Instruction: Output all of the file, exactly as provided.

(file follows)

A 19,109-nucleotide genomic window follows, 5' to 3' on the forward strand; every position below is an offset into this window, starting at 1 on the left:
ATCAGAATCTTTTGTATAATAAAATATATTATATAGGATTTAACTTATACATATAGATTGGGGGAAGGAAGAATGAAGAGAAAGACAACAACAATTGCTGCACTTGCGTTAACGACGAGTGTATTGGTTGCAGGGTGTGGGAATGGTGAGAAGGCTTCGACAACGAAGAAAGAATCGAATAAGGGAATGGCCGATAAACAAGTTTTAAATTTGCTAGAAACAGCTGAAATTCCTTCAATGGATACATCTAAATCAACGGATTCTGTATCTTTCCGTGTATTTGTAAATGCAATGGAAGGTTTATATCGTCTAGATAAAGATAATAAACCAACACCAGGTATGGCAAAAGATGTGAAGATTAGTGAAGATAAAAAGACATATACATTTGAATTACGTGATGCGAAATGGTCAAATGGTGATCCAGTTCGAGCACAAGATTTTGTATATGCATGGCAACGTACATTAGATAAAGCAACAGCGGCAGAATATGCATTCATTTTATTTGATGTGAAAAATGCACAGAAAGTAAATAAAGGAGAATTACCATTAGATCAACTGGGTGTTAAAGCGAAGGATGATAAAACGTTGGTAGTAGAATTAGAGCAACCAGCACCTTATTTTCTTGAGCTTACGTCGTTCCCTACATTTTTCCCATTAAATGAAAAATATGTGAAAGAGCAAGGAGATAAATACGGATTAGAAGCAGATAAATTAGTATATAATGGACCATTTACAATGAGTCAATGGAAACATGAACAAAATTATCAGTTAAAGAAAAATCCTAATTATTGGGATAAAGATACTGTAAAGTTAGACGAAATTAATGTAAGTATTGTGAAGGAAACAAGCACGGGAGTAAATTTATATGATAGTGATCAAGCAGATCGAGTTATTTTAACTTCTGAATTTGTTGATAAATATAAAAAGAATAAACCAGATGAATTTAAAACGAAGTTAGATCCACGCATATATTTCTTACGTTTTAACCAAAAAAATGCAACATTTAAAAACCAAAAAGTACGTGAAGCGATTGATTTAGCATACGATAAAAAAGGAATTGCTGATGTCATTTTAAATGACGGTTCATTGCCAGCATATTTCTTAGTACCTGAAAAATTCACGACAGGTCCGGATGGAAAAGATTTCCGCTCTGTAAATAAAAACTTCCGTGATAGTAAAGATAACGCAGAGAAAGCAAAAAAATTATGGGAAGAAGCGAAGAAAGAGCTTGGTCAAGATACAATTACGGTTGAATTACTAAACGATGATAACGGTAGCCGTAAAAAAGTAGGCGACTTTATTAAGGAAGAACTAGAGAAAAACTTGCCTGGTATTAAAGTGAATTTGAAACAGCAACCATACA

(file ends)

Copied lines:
A 19,109-nucleotide genomic window follows, 5' to 3' on the forward strand; every position below is an offset into this window, starting at 1 on the left:
ATCAGAATCTTTTGTATAATAAAATATATTATATAGGATTTAACTTATACATATAGATTGGGGGAAGGAAGAATGAAGAGAAAGACAACAACAATTGCTGCACTTGCGTTAACGACGAGTGTATTGGTTGCAGGGTGTGGGAATGGTGAGAAGGCTTCGACAACGAAGAAAGAATCGAATAAGGGAATGGCCGATAAACAAGTTTTAAATTTGCTAGAAACAGCTGAAATTCCTTCAATGGATACATCTAAATCAACGGATTCTGTATCTTTCCGTGTATTTGTAAATGCAATGGAAGGTTTATATCGTCTAGATAAAGATAATAAACCAACACCAGGTATGGCAAAAGATGTGAAGATTAGTGAAGATAAAAAGACATATACATTTGAATTACGTGATGCGAAATGGTCAAATGGTGATCCAGTTCGAGCACAAGATTTTGTATATGCATGGCAACGTACATTAGATAAAGCAACAGCGGCAGAATATGCATTCATTTTATTTGATGTGAAAAATGCACAGAAAGTAAATAAAGGAGAATTACCATTAGATCAACTGGGTGTTAAAGCGAAGGATGATAAAACGTTGGTAGTAGAATTAGAGCAACCAGCACCTTATTTTCTTGAGCTTACGTCGTTCCCTACATTTTTCCCATTAAATGAAAAATATGTGAAAGAGCAAGGAGATAAATACGGATTAGAAGCAGATAAATTAGTATATAATGGACCATTTACAATGAGTCAATGGAAACATGAACAAAATTATCAGTTAAAGAAAAATCCTAATTATTGGGATAAAGATACTGTAAAGTTAGACGAAATTAATGTAAGTATTGTGAAGGAAACAAGCACGGGAGTAAATTTATATGATAGTGATCAAGCAGATCGAGTTATTTTAACTTCTGAATTTGTTGATAAATATAAAAAGAATAAACCAGATGAATTTAAAACGAAGTTAGATCCACGCATATATTTCTTACGTTTTAACCAAAAAAATGCAACATTTAAAAACCAAAAAGTACGTGAAGCGATTGATTTAGCATACGATAAAAAAGGAATTGCTGATGTCATTTTAAATGACGGTTCATTGCCAGCATATTTCTTAGTACCTGAAAAATTCACGACAGGTCCGGATGGAAAAGATTTCCGCTCTGTAAATAAAAACTTCCGTGATAGTAAAGATAACGCAGAGAAAGCAAAAAAATTATGGGAAGAAGCGAAGAAAGAGCTTGGTCAAGATACAATTACGGTTGAATTACTAAACGATGATAACGGTAGCCGTAAAAAAGTAGGCGACTTTATTAAGGAAGAACTAGAGAAAAACTTGCCTGGTATTAAAGTGAATTTGAAACAGCAACCATACA